Compare any two graphics cards:
GeForce 8600 GT 256MB DDR2 vs Radeon HD 5450
IntroThe GeForce 8600 GT 256MB DDR2 features a GPU core clock speed of 540 MHz, and the 256 MB of DDR2 memory runs at 400 MHz through a 128-bit bus. It also is made up of 32 Stream Processors, 16 Texture Address Units, and 8 Raster Operation Units.
Compare those specs to the Radeon HD 5450, which features a clock frequency of 650 MHz and a DDR3 memory frequency of 800 MHz. It also features a 64-bit memory bus, and makes use of a 40 nm design. It is comprised of 80(16x5) SPUs, 8 Texture Address Units, and 4 Raster Operation Units.
(No game benchmarks for this combination yet.)
Power Usage and Theoretical Benchmarks
Power Consumption (Max TDP)
Both cards have the exact same bandwidth, so theoretically they should have identical performance. (explain)
Texel RateThe GeForce 8600 GT 256MB DDR2 will be a lot (more or less 66%) more effective at anisotropic filtering than the Radeon HD 5450. (explain)
Pixel RateThe GeForce 8600 GT 256MB DDR2 is much (more or less 66%) better at anti-aliasing than the Radeon HD 5450, and also should be capable of handling higher screen resolutions more effectively. (explain)
Please note that the above 'benchmarks' are all just theoretical - the results were calculated based on the card's specifications, and real-world performance may (and probably will) vary at least a bit.
Please note that the price comparisons are based on search keywords - sometimes it might show cards with very similar names that are not exactly the same as the one chosen in the comparison. We do try to filter out the wrong results as best we can, though.
Memory Bandwidth: Memory bandwidth is the maximum amount of information (counted in megabytes per second) that can be transported past the external memory interface in one second. The number is worked out by multiplying the interface width by its memory speed. If the card has DDR type RAM, the result should be multiplied by 2 again. If DDR5, multiply by ANOTHER 2x. The better the card's memory bandwidth, the faster the card will be in general. It especially helps with anti-aliasing, High Dynamic Range and higher screen resolutions.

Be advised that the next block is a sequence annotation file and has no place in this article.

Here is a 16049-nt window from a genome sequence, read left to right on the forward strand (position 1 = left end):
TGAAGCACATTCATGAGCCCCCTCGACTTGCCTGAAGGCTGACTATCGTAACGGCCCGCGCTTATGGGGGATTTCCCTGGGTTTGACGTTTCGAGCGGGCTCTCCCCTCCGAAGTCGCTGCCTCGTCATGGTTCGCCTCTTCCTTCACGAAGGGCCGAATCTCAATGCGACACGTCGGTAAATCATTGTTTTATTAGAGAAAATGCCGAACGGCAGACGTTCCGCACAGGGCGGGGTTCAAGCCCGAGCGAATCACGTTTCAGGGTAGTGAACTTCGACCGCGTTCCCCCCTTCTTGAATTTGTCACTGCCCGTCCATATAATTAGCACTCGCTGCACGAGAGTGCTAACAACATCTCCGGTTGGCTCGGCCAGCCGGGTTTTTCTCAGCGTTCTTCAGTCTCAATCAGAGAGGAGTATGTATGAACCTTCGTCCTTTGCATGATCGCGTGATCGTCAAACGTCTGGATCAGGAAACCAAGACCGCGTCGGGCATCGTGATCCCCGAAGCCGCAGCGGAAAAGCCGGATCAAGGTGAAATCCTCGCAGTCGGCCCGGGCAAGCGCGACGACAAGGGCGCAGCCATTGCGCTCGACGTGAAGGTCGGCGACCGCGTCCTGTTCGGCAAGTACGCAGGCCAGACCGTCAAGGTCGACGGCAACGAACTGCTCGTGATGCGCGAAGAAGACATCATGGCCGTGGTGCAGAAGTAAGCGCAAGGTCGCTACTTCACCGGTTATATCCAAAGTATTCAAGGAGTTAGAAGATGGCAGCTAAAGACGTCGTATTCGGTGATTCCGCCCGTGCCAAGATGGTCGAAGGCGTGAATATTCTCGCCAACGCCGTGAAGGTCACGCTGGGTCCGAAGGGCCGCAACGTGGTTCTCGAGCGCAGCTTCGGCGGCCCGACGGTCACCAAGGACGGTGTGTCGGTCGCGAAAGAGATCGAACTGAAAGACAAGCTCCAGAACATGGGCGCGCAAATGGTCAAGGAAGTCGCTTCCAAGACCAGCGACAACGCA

Texel Rate: Texel rate is the maximum number of texture map elements (texels) that are processed in one second. This figure is worked out by multiplying the total number of texture units by the core clock speed of the chip. The higher this number, the better the graphics card will be at handling texture filtering (anisotropic filtering - AF). It is measured in millions of texels per second.
Pixel Rate: Pixel rate is the maximum number of pixels the video card could possibly write to the local memory in one second - measured in millions of pixels per second. The figure is worked out by multiplying the number of Render Output Units by the the core clock speed. ROPs (Raster Operations Pipelines - sometimes also referred to as Render Output Units) are responsible for outputting the pixels (image) to the screen. The actual pixel output rate also depends on quite a few other factors, most notably the memory bandwidth of the card - the lower the memory bandwidth is, the lower the ability to get to the maximum fill rate.